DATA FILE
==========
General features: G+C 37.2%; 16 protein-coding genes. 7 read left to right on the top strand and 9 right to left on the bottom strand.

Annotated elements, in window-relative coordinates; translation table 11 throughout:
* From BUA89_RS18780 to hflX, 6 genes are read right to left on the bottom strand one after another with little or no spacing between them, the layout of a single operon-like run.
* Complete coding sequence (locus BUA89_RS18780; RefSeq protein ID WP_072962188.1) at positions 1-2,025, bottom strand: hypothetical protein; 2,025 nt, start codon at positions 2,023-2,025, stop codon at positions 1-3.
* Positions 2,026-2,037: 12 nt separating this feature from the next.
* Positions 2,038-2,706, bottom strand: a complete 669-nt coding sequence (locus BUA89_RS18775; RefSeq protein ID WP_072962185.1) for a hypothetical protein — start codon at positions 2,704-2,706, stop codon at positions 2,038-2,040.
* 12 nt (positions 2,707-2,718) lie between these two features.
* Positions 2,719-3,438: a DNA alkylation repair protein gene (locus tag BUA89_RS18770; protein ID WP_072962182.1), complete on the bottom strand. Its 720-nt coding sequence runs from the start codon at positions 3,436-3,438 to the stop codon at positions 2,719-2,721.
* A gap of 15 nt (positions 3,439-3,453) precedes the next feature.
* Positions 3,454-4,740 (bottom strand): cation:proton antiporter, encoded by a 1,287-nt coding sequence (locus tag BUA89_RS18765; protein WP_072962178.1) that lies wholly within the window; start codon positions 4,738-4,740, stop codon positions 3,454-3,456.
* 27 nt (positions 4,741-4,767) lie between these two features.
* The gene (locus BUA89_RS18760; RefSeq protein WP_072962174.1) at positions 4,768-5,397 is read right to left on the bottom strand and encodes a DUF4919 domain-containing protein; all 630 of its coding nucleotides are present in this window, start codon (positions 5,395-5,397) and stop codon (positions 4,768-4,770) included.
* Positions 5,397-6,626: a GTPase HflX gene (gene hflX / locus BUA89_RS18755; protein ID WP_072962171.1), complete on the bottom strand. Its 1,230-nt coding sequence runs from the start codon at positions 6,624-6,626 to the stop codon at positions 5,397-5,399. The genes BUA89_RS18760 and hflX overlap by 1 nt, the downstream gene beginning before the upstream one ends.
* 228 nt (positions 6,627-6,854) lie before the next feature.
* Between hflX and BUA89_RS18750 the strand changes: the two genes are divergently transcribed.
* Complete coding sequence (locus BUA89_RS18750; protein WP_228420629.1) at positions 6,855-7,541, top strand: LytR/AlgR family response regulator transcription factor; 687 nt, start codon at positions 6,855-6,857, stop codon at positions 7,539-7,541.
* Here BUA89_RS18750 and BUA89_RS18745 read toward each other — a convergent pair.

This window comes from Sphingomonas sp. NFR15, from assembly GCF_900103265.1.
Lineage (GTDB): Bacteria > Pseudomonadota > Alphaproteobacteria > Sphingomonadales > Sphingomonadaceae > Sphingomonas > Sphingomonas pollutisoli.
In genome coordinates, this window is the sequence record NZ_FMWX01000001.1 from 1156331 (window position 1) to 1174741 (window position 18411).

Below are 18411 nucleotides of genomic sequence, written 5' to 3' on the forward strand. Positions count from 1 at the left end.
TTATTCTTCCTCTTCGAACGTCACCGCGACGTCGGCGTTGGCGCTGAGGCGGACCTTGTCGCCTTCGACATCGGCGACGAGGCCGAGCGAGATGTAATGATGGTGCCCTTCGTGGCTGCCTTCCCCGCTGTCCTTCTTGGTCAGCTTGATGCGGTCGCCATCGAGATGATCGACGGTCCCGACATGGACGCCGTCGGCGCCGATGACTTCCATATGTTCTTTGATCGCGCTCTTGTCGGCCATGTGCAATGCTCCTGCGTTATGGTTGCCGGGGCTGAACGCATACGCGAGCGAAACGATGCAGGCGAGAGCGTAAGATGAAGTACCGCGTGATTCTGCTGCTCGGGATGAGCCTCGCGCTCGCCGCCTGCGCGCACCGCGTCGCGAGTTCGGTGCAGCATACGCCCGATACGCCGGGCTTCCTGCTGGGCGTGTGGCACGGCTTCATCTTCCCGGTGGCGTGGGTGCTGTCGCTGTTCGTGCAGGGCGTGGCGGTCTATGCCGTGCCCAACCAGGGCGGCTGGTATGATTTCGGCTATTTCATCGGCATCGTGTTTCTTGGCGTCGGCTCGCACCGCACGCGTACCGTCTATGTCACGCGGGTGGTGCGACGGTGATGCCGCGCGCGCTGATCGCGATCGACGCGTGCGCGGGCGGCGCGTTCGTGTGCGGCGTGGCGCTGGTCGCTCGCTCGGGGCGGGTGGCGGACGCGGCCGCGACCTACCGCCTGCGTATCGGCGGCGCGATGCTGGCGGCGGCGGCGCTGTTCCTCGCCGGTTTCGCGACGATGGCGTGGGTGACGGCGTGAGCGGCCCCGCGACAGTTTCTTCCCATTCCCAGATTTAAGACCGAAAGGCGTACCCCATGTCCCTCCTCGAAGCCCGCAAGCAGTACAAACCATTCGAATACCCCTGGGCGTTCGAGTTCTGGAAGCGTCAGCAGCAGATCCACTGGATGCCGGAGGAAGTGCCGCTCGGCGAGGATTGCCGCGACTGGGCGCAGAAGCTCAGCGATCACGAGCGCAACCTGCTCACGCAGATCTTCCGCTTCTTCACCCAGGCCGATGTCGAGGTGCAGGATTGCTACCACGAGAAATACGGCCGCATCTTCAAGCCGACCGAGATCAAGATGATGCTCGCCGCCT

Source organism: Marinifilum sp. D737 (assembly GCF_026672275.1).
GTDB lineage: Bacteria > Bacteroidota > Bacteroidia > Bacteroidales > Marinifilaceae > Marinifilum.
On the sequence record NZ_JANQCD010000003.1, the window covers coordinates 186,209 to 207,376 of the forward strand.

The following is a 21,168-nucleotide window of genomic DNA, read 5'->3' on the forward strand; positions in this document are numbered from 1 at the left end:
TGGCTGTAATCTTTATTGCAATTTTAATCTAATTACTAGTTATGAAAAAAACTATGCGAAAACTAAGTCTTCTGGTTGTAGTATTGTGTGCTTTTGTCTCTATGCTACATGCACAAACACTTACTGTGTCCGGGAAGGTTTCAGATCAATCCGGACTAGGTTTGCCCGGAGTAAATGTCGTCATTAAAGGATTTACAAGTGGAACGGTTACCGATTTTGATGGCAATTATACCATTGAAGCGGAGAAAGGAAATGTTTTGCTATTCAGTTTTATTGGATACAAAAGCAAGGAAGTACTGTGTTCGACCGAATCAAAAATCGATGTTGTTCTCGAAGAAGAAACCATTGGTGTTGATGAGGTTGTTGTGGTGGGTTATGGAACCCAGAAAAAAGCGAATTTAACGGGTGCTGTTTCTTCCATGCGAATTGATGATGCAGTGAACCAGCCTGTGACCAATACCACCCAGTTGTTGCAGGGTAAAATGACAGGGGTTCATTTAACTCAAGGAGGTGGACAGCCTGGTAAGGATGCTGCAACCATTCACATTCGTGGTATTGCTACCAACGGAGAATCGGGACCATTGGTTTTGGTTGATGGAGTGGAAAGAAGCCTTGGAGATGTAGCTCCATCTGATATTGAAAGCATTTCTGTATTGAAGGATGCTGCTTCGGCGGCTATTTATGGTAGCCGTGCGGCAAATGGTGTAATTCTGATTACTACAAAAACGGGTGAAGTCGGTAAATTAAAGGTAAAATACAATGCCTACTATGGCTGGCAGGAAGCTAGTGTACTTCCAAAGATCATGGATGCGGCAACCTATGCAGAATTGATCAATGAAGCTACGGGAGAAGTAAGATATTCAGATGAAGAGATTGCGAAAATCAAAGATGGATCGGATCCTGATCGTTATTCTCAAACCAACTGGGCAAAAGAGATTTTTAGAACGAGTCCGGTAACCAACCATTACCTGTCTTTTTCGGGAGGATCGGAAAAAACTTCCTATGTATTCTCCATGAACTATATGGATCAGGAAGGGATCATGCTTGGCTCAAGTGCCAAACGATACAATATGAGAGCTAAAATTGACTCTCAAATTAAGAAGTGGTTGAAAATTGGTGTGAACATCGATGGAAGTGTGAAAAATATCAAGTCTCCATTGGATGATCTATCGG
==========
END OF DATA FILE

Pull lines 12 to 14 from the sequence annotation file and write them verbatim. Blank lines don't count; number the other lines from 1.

* The gene (locus BUA89_RS18760; RefSeq protein WP_072962174.1) at positions 4,768-5,397 is read right to left on the bottom strand and encodes a DUF4919 domain-containing protein; all 630 of its coding nucleotides are present in this window, start codon (positions 5,395-5,397) and stop codon (positions 4,768-4,770) included.
* Positions 5,397-6,626: a GTPase HflX gene (gene hflX / locus BUA89_RS18755; protein ID WP_072962171.1), complete on the bottom strand. Its 1,230-nt coding sequence runs from the start codon at positions 6,624-6,626 to the stop codon at positions 5,397-5,399. The genes BUA89_RS18760 and hflX overlap by 1 nt, the downstream gene beginning before the upstream one ends.
* 228 nt (positions 6,627-6,854) lie before the next feature.